Publication
The Journal of Chemical Physics
Paper

The interaction of CO and Pt(100). I. Mechanism of adsorption and Pt phase transition

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Abstract

It is known that clean Pt(100) normally exists in a reconstructed ("hex") phase, that a metastable clean unreconstructed phase [the (1×1)] can be prepared, and that during adsorption of CO the hex→(1×1) transition occurs. In this and the following paper, we describe an investigation of the CO/Pt(100) system which clarifies the mechanism of this adsorbate-induced Pt phase transition. The experimental techniques included fast video-LEED techniques, thermal desorption spectroscopy, electron energy loss spectroscopy, and work function measurements. Adsorption of CO at low temperature (T≲400 K) is discussed in this paper. CO on (1×1)-Pt forms a c(2×2) overlayer near and at the ideal coverage of θ=0.5, in which the CO molecules occupy on-top adsorption sites. Repulsive CO-CO interactions cause this structure to form. CO adsorption on hex-Pt proceeds via formation of small areas with the same local structure, a c(2×2) layer of CO on (1×1)-Pt, even when the total coverage of CO is low (0.05<θ<0.5). This comparison between adsorption on the two phases indicates that the mechanism of the hex→(1×1) transition involves, effectively, "island" formation of adsorbed CO in spite of the repulsive character of the CO-CO interaction in the c(2×2). This apparent contradiction is resolved by considering the energy contribution of the Pt phase transition which accompanies the island formation, the whole process being well described as a "nucleation and trapping" mechanism. The nucleation process strongly limits the long-range order of the CO: At θ=0.5, the c(2×2) domains which result from CO adsorption on (1×1) are about five times larger than for hex-Pt, even though in the latter case, the substrate has been completely converted to (1×1)-Pt at θ=0.5. Differences in the long-range order of CO at θ≥0.5 are also observed in the surface work functions and in the distributions of occupied adsorption sites. © 1983 American Institute of Physics.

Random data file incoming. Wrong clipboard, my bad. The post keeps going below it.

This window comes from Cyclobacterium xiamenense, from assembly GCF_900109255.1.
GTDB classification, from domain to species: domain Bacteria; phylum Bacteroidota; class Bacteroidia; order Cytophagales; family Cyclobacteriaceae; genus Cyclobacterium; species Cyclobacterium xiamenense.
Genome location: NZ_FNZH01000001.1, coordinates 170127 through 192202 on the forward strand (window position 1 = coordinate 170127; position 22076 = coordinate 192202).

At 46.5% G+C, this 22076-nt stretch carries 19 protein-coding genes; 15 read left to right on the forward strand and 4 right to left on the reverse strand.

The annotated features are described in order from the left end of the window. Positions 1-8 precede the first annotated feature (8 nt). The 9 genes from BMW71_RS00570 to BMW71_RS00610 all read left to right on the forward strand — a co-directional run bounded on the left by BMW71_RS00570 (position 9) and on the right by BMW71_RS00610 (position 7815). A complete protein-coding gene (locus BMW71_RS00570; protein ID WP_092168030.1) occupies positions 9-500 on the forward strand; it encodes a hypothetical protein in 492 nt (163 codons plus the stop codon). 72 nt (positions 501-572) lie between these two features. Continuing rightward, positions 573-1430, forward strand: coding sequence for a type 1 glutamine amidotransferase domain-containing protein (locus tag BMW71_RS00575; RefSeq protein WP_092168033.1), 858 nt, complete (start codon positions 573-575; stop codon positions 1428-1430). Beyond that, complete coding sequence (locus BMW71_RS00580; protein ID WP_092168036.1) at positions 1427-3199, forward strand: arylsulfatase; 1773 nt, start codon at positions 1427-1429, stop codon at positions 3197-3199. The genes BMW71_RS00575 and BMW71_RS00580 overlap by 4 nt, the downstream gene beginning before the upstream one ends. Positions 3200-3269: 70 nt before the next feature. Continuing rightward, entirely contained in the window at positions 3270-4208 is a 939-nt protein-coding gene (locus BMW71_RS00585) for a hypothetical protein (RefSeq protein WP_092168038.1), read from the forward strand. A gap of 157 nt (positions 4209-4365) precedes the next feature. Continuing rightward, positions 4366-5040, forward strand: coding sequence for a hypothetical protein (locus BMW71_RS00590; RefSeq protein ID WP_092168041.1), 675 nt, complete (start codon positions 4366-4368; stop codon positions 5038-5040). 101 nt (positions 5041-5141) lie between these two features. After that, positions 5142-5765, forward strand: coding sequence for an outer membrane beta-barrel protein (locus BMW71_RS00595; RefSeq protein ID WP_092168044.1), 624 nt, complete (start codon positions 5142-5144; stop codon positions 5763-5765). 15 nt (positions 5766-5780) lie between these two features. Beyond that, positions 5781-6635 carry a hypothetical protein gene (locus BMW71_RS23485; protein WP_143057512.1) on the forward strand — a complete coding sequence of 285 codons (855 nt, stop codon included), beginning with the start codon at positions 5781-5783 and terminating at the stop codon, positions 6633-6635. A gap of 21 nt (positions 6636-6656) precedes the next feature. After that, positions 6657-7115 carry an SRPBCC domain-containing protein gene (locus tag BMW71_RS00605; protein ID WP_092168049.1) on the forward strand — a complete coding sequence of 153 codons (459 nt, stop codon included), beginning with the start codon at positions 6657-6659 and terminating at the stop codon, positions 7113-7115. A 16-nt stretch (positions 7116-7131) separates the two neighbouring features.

Date

01 Jan 1982

Publication

The Journal of Chemical Physics

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